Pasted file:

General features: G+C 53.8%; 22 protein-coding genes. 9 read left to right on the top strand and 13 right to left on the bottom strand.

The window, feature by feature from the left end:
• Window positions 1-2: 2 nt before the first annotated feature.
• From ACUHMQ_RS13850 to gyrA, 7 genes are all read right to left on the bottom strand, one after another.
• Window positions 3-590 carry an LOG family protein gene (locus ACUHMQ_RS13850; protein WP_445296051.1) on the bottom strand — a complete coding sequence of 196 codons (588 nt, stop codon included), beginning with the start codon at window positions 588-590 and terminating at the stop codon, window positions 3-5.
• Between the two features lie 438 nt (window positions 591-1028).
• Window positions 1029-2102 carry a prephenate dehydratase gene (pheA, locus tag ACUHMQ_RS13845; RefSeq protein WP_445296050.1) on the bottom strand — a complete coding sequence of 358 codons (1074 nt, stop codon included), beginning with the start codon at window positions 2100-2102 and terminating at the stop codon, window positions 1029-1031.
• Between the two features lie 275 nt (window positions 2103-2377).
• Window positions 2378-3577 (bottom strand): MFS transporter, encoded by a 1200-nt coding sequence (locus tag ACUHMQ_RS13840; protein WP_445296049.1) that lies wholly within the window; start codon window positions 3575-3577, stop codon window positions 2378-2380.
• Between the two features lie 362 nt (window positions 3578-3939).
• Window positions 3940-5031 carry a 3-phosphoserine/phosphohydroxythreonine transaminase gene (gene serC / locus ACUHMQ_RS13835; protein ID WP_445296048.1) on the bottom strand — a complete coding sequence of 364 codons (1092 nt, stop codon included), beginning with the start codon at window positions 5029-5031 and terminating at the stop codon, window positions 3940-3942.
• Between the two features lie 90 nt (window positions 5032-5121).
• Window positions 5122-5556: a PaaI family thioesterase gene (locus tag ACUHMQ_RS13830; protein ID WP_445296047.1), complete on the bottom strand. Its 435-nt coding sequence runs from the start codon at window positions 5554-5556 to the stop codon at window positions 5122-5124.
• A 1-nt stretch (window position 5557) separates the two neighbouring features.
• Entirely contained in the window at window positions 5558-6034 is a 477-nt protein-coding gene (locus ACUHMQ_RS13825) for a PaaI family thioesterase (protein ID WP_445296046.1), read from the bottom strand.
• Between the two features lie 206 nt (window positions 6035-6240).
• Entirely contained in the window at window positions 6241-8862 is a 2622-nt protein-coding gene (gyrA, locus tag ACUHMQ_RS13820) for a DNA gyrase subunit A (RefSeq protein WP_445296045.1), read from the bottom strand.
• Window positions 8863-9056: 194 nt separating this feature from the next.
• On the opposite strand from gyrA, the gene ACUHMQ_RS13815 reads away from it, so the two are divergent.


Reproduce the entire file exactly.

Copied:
General features: G+C 53.8%; 22 protein-coding genes. 9 read left to right on the top strand and 13 right to left on the bottom strand.

The window, feature by feature from the left end:
• Window positions 1-2: 2 nt before the first annotated feature.
• From ACUHMQ_RS13850 to gyrA, 7 genes are all read right to left on the bottom strand, one after another.
• Window positions 3-590 carry an LOG family protein gene (locus ACUHMQ_RS13850; protein WP_445296051.1) on the bottom strand — a complete coding sequence of 196 codons (588 nt, stop codon included), beginning with the start codon at window positions 588-590 and terminating at the stop codon, window positions 3-5.
• Between the two features lie 438 nt (window positions 591-1028).
• Window positions 1029-2102 carry a prephenate dehydratase gene (pheA, locus tag ACUHMQ_RS13845; RefSeq protein WP_445296050.1) on the bottom strand — a complete coding sequence of 358 codons (1074 nt, stop codon included), beginning with the start codon at window positions 2100-2102 and terminating at the stop codon, window positions 1029-1031.
• Between the two features lie 275 nt (window positions 2103-2377).
• Window positions 2378-3577 (bottom strand): MFS transporter, encoded by a 1200-nt coding sequence (locus tag ACUHMQ_RS13840; protein WP_445296049.1) that lies wholly within the window; start codon window positions 3575-3577, stop codon window positions 2378-2380.
• Between the two features lie 362 nt (window positions 3578-3939).
• Window positions 3940-5031 carry a 3-phosphoserine/phosphohydroxythreonine transaminase gene (gene serC / locus ACUHMQ_RS13835; protein ID WP_445296048.1) on the bottom strand — a complete coding sequence of 364 codons (1092 nt, stop codon included), beginning with the start codon at window positions 5029-5031 and terminating at the stop codon, window positions 3940-3942.
• Between the two features lie 90 nt (window positions 5032-5121).
• Window positions 5122-5556: a PaaI family thioesterase gene (locus tag ACUHMQ_RS13830; protein ID WP_445296047.1), complete on the bottom strand. Its 435-nt coding sequence runs from the start codon at window positions 5554-5556 to the stop codon at window positions 5122-5124.
• A 1-nt stretch (window position 5557) separates the two neighbouring features.
• Entirely contained in the window at window positions 5558-6034 is a 477-nt protein-coding gene (locus ACUHMQ_RS13825) for a PaaI family thioesterase (protein ID WP_445296046.1), read from the bottom strand.
• Between the two features lie 206 nt (window positions 6035-6240).
• Entirely contained in the window at window positions 6241-8862 is a 2622-nt protein-coding gene (gyrA, locus tag ACUHMQ_RS13820) for a DNA gyrase subunit A (RefSeq protein WP_445296045.1), read from the bottom strand.
• Window positions 8863-9056: 194 nt separating this feature from the next.
• On the opposite strand from gyrA, the gene ACUHMQ_RS13815 reads away from it, so the two are divergent.